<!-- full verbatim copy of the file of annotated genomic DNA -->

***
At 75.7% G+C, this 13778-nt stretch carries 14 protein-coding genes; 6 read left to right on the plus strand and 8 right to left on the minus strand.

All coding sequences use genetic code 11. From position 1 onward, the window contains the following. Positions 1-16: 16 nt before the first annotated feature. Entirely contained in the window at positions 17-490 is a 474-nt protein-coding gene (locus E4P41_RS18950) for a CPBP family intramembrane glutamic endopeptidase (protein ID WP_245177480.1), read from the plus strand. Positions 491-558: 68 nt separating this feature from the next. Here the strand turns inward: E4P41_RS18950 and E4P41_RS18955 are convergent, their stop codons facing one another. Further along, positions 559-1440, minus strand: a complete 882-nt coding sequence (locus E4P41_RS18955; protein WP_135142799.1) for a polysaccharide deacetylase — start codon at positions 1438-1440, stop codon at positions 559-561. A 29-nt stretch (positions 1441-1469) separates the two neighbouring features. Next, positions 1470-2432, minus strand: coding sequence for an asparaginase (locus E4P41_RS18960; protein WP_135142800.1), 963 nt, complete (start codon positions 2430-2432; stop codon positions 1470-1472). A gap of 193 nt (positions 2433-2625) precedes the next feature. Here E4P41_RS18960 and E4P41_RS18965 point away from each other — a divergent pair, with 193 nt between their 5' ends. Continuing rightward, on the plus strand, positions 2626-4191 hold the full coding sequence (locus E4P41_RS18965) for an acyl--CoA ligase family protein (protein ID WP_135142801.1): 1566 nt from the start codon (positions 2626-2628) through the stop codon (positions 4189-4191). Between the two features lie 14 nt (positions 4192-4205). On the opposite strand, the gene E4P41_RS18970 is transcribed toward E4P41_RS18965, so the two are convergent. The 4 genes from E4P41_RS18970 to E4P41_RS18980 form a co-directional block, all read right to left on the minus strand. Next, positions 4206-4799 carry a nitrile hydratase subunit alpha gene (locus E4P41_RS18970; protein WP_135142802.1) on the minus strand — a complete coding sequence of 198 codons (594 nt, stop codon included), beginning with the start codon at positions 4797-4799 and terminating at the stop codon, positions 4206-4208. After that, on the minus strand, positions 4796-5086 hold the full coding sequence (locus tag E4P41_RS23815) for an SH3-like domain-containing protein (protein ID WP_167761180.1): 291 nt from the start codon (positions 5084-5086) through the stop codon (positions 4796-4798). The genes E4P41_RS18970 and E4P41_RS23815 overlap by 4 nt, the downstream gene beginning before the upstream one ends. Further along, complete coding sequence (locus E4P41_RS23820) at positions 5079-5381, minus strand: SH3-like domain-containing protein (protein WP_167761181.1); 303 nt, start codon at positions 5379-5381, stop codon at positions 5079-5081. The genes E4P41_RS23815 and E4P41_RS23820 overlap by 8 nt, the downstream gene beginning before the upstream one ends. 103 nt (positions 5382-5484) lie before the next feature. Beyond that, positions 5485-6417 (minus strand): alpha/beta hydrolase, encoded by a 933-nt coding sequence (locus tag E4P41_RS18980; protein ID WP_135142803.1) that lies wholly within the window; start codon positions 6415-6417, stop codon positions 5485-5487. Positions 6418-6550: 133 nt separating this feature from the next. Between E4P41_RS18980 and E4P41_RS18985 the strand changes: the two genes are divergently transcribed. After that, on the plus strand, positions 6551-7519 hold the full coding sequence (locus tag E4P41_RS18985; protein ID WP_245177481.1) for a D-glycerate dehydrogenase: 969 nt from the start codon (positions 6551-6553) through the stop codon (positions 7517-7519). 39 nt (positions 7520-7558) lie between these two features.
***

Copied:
At 75.7% G+C, this 13778-nt stretch carries 14 protein-coding genes; 6 read left to right on the plus strand and 8 right to left on the minus strand.

All coding sequences use genetic code 11. From position 1 onward, the window contains the following. Positions 1-16: 16 nt before the first annotated feature. Entirely contained in the window at positions 17-490 is a 474-nt protein-coding gene (locus E4P41_RS18950) for a CPBP family intramembrane glutamic endopeptidase (protein ID WP_245177480.1), read from the plus strand. Positions 491-558: 68 nt separating this feature from the next. Here the strand turns inward: E4P41_RS18950 and E4P41_RS18955 are convergent, their stop codons facing one another. Further along, positions 559-1440, minus strand: a complete 882-nt coding sequence (locus E4P41_RS18955; protein WP_135142799.1) for a polysaccharide deacetylase — start codon at positions 1438-1440, stop codon at positions 559-561. A 29-nt stretch (positions 1441-1469) separates the two neighbouring features. Next, positions 1470-2432, minus strand: coding sequence for an asparaginase (locus E4P41_RS18960; protein WP_135142800.1), 963 nt, complete (start codon positions 2430-2432; stop codon positions 1470-1472). A gap of 193 nt (positions 2433-2625) precedes the next feature. Here E4P41_RS18960 and E4P41_RS18965 point away from each other — a divergent pair, with 193 nt between their 5' ends. Continuing rightward, on the plus strand, positions 2626-4191 hold the full coding sequence (locus E4P41_RS18965) for an acyl--CoA ligase family protein (protein ID WP_135142801.1): 1566 nt from the start codon (positions 2626-2628) through the stop codon (positions 4189-4191). Between the two features lie 14 nt (positions 4192-4205). On the opposite strand, the gene E4P41_RS18970 is transcribed toward E4P41_RS18965, so the two are convergent. The 4 genes from E4P41_RS18970 to E4P41_RS18980 form a co-directional block, all read right to left on the minus strand. Next, positions 4206-4799 carry a nitrile hydratase subunit alpha gene (locus E4P41_RS18970; protein WP_135142802.1) on the minus strand — a complete coding sequence of 198 codons (594 nt, stop codon included), beginning with the start codon at positions 4797-4799 and terminating at the stop codon, positions 4206-4208. After that, on the minus strand, positions 4796-5086 hold the full coding sequence (locus tag E4P41_RS23815) for an SH3-like domain-containing protein (protein ID WP_167761180.1): 291 nt from the start codon (positions 5084-5086) through the stop codon (positions 4796-4798). The genes E4P41_RS18970 and E4P41_RS23815 overlap by 4 nt, the downstream gene beginning before the upstream one ends. Further along, complete coding sequence (locus E4P41_RS23820) at positions 5079-5381, minus strand: SH3-like domain-containing protein (protein WP_167761181.1); 303 nt, start codon at positions 5379-5381, stop codon at positions 5079-5081. The genes E4P41_RS23815 and E4P41_RS23820 overlap by 8 nt, the downstream gene beginning before the upstream one ends. 103 nt (positions 5382-5484) lie before the next feature. Beyond that, positions 5485-6417 (minus strand): alpha/beta hydrolase, encoded by a 933-nt coding sequence (locus tag E4P41_RS18980; protein ID WP_135142803.1) that lies wholly within the window; start codon positions 6415-6417, stop codon positions 5485-5487. Positions 6418-6550: 133 nt separating this feature from the next. Between E4P41_RS18980 and E4P41_RS18985 the strand changes: the two genes are divergently transcribed. After that, on the plus strand, positions 6551-7519 hold the full coding sequence (locus tag E4P41_RS18985; protein ID WP_245177481.1) for a D-glycerate dehydrogenase: 969 nt from the start codon (positions 6551-6553) through the stop codon (positions 7517-7519). 39 nt (positions 7520-7558) lie between these two features.